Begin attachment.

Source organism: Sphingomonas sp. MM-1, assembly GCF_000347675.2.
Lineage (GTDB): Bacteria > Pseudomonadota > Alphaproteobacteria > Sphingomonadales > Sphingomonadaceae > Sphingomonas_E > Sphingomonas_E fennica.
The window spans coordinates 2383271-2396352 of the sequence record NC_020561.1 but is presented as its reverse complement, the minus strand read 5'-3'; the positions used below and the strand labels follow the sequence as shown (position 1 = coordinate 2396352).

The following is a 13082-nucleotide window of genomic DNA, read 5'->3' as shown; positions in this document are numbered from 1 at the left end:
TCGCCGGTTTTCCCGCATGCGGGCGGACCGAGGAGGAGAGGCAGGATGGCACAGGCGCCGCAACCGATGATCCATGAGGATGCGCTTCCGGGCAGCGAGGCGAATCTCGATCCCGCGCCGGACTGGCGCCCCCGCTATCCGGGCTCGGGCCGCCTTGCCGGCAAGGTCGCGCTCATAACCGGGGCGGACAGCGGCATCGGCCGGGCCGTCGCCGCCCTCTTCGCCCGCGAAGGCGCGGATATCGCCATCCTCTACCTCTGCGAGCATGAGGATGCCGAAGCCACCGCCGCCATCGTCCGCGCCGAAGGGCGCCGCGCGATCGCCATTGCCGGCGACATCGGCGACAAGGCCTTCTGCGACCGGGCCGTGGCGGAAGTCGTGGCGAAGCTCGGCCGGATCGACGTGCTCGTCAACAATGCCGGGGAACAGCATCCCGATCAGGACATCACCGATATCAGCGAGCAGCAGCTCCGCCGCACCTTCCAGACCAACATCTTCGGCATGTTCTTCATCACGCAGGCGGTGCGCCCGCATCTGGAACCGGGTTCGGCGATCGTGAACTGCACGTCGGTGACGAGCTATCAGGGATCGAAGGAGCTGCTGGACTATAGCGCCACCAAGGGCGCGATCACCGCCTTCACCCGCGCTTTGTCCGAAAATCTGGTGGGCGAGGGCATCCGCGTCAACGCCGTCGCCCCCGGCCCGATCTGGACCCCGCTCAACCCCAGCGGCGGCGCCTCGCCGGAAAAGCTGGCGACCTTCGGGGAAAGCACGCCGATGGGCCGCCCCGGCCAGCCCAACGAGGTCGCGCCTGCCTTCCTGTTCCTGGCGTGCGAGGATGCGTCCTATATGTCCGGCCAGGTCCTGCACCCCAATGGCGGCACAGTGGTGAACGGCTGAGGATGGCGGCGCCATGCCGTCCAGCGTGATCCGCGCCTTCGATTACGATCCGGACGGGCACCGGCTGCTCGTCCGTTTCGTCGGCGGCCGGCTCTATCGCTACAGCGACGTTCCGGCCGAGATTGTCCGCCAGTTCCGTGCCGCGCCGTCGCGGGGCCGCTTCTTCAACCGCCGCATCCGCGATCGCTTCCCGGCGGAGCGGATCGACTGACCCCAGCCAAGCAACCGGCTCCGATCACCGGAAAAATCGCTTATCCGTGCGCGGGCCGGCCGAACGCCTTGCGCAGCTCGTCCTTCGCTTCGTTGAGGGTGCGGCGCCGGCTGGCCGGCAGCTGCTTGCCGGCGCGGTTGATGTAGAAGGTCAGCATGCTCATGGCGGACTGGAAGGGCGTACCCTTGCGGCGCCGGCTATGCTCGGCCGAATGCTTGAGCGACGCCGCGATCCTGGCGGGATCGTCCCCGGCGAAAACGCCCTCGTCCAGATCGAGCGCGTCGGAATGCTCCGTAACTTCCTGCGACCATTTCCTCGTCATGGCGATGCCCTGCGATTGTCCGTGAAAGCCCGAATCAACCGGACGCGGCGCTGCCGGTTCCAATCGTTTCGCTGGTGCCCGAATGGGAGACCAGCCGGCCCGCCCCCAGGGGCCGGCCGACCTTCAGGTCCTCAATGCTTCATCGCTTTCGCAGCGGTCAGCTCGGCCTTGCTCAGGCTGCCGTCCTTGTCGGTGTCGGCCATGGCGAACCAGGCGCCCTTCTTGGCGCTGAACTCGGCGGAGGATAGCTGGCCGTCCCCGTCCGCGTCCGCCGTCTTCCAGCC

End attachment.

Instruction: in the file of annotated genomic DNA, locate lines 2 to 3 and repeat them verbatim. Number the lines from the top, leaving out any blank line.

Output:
Lineage (GTDB): Bacteria > Pseudomonadota > Alphaproteobacteria > Sphingomonadales > Sphingomonadaceae > Sphingomonas_E > Sphingomonas_E fennica.
The window spans coordinates 2383271-2396352 of the sequence record NC_020561.1 but is presented as its reverse complement, the minus strand read 5'-3'; the positions used below and the strand labels follow the sequence as shown (position 1 = coordinate 2396352).